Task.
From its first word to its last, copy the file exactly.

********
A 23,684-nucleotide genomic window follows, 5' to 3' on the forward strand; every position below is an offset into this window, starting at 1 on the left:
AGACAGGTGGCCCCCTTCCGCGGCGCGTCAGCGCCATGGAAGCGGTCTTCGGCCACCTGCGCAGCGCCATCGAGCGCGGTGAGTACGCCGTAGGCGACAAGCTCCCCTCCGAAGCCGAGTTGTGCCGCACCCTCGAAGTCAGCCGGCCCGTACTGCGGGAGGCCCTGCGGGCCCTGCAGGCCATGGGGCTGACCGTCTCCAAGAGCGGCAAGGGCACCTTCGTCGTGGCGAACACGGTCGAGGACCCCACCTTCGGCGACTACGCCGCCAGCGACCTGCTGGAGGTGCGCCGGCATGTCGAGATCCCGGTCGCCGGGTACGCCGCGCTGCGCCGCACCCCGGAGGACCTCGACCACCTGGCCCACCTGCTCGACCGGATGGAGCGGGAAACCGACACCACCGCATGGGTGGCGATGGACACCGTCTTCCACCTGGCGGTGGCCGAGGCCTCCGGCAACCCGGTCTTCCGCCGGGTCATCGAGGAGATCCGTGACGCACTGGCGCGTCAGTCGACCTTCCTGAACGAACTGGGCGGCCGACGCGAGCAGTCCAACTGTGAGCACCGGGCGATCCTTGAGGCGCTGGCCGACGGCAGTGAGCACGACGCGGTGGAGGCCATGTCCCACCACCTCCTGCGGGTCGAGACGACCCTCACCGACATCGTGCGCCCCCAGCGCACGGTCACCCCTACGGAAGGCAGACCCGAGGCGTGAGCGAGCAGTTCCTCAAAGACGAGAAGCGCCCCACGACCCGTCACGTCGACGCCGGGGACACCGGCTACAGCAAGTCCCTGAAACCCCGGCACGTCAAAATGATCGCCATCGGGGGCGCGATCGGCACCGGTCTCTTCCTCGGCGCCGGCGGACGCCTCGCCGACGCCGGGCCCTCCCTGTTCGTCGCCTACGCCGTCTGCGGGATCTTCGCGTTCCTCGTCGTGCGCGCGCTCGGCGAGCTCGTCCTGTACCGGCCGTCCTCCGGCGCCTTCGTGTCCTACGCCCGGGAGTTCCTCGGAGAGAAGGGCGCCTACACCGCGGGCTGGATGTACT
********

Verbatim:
A 23,684-nucleotide genomic window follows, 5' to 3' on the forward strand; every position below is an offset into this window, starting at 1 on the left:
AGACAGGTGGCCCCCTTCCGCGGCGCGTCAGCGCCATGGAAGCGGTCTTCGGCCACCTGCGCAGCGCCATCGAGCGCGGTGAGTACGCCGTAGGCGACAAGCTCCCCTCCGAAGCCGAGTTGTGCCGCACCCTCGAAGTCAGCCGGCCCGTACTGCGGGAGGCCCTGCGGGCCCTGCAGGCCATGGGGCTGACCGTCTCCAAGAGCGGCAAGGGCACCTTCGTCGTGGCGAACACGGTCGAGGACCCCACCTTCGGCGACTACGCCGCCAGCGACCTGCTGGAGGTGCGCCGGCATGTCGAGATCCCGGTCGCCGGGTACGCCGCGCTGCGCCGCACCCCGGAGGACCTCGACCACCTGGCCCACCTGCTCGACCGGATGGAGCGGGAAACCGACACCACCGCATGGGTGGCGATGGACACCGTCTTCCACCTGGCGGTGGCCGAGGCCTCCGGCAACCCGGTCTTCCGCCGGGTCATCGAGGAGATCCGTGACGCACTGGCGCGTCAGTCGACCTTCCTGAACGAACTGGGCGGCCGACGCGAGCAGTCCAACTGTGAGCACCGGGCGATCCTTGAGGCGCTGGCCGACGGCAGTGAGCACGACGCGGTGGAGGCCATGTCCCACCACCTCCTGCGGGTCGAGACGACCCTCACCGACATCGTGCGCCCCCAGCGCACGGTCACCCCTACGGAAGGCAGACCCGAGGCGTGAGCGAGCAGTTCCTCAAAGACGAGAAGCGCCCCACGACCCGTCACGTCGACGCCGGGGACACCGGCTACAGCAAGTCCCTGAAACCCCGGCACGTCAAAATGATCGCCATCGGGGGCGCGATCGGCACCGGTCTCTTCCTCGGCGCCGGCGGACGCCTCGCCGACGCCGGGCCCTCCCTGTTCGTCGCCTACGCCGTCTGCGGGATCTTCGCGTTCCTCGTCGTGCGCGCGCTCGGCGAGCTCGTCCTGTACCGGCCGTCCTCCGGCGCCTTCGTGTCCTACGCCCGGGAGTTCCTCGGAGAGAAGGGCGCCTACACCGCGGGCTGGATGTACT